Hubert Renard - Une rétrospective, 1971-1998 - Exhibitionmfc-michèle didier | Paris - Brussels - PARIS

Une rétrospective, 1971-1998
13 Jan - 18 Feb 2017
Inquiry about the exhibition

From Friday January 13, to Saturday February 18, 2017
Opening on January 12, 2017 from 6pm to 9pm in presence of the artist

mfc-michèle didier is pleased to present Une rétrospective, 1971-1998, a proposal by artist Hubert Renard, implemented using his Kit de montage (assembly kit).

This kit comprises a set of instructions for use and documentation allowing the completion of an exhibition which chronicles Hubert Renard’s work through the prism of three textual elements: a title, an informative text and exhibition labels.  

The piece - which was shown for the first time in 2016 and interpreted by Laurent Buffet as part of the exhibition Légende at the Frac Franche-Comté - reacts according to the space where it is shown and evolves depending on exhibition conditions. At each new staging of the piece, the same retrospective exhibition takes on a new shape. It is designed to highlight tools of implementation and communication put to use in an exhibition space, all the while telling the story of art works.

While we not only catch a glimpse of Hubert Renard’s work created between 1971 and 1988 through the sole medium of exhibition texts, we are also confronted with a potential or latent work which fills the gallery space.

The installation will be accompanied by a press-book specially edited for the exhibition, bringing together the totality of articles which have punctuated Hubert Renard’s artistic career.

What’s more, we are extremely pleased and honoured to present a new text written expressly by Alain Farfall for this press pack.

Alain Farfall

Hubert Renard is an artist of international renown and has participated in the Salon d’Art Contemporain de Montréal (QC) and the Biennale de Charleroi (BE). His work has been shown on more than forty occasions in both galleries and museum exhibitions in Lisbon, Los Angeles, Verona, Lyon, Geneva, Sao Paulo, Saint-Etienne, Paris, Bremen, Parma, Dijon, Chicago, Cologne, London, Antwerp, Limoges, Nantes, Barcelona, Marseilles, Quimper, Bergamo, Krefeld, Balmieux, Pully, Renens.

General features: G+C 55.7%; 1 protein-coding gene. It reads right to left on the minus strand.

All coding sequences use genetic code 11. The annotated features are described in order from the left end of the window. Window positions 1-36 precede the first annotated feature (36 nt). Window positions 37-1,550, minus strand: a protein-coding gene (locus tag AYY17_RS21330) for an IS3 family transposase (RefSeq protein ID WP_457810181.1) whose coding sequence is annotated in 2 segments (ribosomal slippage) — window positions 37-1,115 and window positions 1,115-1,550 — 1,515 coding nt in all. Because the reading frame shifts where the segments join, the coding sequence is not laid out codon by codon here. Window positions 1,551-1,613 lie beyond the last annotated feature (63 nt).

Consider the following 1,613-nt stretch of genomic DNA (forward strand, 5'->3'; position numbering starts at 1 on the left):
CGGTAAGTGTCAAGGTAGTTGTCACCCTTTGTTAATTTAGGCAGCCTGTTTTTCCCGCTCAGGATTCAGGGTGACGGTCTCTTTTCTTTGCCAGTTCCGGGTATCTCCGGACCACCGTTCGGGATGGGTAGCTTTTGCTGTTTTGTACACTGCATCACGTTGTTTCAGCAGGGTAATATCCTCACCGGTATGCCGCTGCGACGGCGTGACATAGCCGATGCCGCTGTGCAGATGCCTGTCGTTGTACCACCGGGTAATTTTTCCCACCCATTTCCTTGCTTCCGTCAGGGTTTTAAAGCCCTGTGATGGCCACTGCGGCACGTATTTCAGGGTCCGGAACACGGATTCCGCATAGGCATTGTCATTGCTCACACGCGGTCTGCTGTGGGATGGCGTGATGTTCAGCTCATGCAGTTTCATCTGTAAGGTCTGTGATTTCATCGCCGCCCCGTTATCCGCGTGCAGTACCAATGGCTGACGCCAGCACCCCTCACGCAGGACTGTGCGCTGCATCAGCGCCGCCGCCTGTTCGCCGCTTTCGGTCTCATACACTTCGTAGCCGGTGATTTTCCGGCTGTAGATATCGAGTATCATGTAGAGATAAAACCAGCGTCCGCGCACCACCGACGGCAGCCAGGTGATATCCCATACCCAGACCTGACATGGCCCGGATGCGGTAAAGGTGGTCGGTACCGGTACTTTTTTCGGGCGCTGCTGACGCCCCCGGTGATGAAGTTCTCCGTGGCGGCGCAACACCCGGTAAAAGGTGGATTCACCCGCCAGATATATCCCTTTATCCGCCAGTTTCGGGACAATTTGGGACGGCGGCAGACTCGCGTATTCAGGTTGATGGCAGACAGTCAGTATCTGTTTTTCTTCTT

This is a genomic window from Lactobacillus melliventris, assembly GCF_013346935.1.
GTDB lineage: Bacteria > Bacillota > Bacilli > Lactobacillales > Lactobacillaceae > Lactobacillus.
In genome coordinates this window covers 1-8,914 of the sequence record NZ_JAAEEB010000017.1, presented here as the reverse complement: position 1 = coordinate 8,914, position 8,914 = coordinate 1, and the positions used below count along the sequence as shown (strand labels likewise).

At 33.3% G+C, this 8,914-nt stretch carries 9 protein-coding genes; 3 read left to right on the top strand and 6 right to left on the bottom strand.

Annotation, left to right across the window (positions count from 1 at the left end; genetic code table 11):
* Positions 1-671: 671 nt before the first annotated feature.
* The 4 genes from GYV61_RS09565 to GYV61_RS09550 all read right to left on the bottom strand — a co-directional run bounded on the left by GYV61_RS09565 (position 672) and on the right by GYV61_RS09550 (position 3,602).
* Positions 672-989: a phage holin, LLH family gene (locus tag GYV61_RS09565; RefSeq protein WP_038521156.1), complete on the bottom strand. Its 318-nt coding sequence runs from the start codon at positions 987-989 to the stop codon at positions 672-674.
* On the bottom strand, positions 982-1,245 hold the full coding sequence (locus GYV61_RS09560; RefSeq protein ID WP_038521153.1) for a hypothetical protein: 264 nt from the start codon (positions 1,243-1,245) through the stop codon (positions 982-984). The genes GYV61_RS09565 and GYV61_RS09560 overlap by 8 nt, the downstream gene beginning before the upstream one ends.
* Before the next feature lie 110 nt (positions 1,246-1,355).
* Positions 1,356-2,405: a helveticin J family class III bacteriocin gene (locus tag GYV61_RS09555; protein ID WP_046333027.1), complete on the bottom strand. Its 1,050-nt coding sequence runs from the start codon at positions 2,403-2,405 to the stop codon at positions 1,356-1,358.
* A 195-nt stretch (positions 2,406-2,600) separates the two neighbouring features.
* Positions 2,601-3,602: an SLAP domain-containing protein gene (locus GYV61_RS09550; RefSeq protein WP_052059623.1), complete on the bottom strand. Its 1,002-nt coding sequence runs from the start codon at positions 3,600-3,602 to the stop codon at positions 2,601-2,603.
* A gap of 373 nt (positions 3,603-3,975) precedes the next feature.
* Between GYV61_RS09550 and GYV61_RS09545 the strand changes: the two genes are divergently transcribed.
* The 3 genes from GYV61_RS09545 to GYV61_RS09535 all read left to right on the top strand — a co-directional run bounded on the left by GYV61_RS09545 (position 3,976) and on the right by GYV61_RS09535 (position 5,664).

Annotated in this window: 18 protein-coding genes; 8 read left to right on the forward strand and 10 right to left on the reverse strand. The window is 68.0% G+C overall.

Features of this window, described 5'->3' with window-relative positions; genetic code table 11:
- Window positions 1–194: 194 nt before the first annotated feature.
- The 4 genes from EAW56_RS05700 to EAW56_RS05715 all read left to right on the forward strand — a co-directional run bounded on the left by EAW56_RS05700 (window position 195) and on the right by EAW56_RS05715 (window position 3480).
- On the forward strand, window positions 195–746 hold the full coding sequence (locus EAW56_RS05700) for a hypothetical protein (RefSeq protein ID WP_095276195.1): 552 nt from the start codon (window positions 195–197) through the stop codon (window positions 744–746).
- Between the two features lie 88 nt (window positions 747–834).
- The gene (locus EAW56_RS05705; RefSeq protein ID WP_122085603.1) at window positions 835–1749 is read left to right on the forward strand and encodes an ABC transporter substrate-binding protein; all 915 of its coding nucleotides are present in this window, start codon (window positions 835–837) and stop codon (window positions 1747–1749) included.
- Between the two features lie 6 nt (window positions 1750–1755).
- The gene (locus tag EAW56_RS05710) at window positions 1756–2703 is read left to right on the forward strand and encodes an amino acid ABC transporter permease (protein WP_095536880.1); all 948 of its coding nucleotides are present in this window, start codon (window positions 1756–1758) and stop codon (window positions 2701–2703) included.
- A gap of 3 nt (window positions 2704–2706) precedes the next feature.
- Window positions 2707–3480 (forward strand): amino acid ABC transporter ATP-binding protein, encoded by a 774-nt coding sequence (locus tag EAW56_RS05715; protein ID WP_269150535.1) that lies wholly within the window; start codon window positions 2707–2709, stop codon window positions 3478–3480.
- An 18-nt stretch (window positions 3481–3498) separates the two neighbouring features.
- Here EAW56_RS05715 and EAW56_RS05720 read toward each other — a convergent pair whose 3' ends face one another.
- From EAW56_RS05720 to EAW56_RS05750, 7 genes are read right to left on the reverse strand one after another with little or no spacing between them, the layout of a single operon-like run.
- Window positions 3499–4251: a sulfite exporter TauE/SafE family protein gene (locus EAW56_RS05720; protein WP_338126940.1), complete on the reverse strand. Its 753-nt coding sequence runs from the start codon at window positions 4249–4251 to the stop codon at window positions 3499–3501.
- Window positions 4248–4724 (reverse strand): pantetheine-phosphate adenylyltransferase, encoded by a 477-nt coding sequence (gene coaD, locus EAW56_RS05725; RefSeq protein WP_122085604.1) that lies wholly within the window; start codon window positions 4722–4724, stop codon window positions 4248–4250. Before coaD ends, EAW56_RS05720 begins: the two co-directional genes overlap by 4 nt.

In historical terms, we can associate Hubert Renard with the conceptual art movement of the late 1970s which revolutionized the way art was created and thought about. Indeed, in his early work, Renard began by questioning the interactions between language, writing and images. Despite this approach, he does not limit his practice to the boundaries of one unique artistic medium, using painting, photography, sculpture, books and installations to shape his body of work. Exploration is his guiding principle.

Conceptual art, more than a simple formal or visual revolution in modern art, actually constitutes a fundamental rethinking of the role of both art and artists in a constantly changing cultural context. Within this definition of a new approach to art Hubert Renard’s ideas and works represent a considerable contribution. The exhibition entitled Une rétrospective, 1971-1998 thus harks back to the sources and context of its original creation. Hubert Renard belongs to a generation for whom the artist’s role cannot be boiled down to the production of pure and simple consumer objects designed for the market. In his eyes, the artist’s position is closer to that of a researcher. In any case, art is a cause for concern for Renard. One of his concerns being the ability to make proposals that oppose a certain harmonious vision of culture proffered by society; proposals which reveal the contradictions and obstacles of such a vision.

Context has a great influence on Hubert Renard’s work, as does a certain habit he has developed in order to integrate himself into an artistic scene, wherein he identifies with what one could call “role models”. Although his sources of inspiration often lie in the writings of Derrida, Baudrillard, Borges, Levenson and Goodman, discussing and observing the work of fellow artists (such as Charles Addenby, Vincent Pérouse or Didier Lambert) also strongly influence his work.

By combining elements, Hubert Renard questions fundamental notions in artistic practice such as authorial status, the originality of the artwork, the value of an artist’s signature or singular gesture. His works allow us to experience a spatial synesthesia over the duration of a lecture or a visit to the exhibition. Renard’s proposals constantly question the space which exists around artworks, the space for which art is made.

Forty years after his first interventions Hubert Renard’s work feels ever more contemporary and extremely relevant, especially if we are to consider what he was criticizing at the time and compare it with our current reality.

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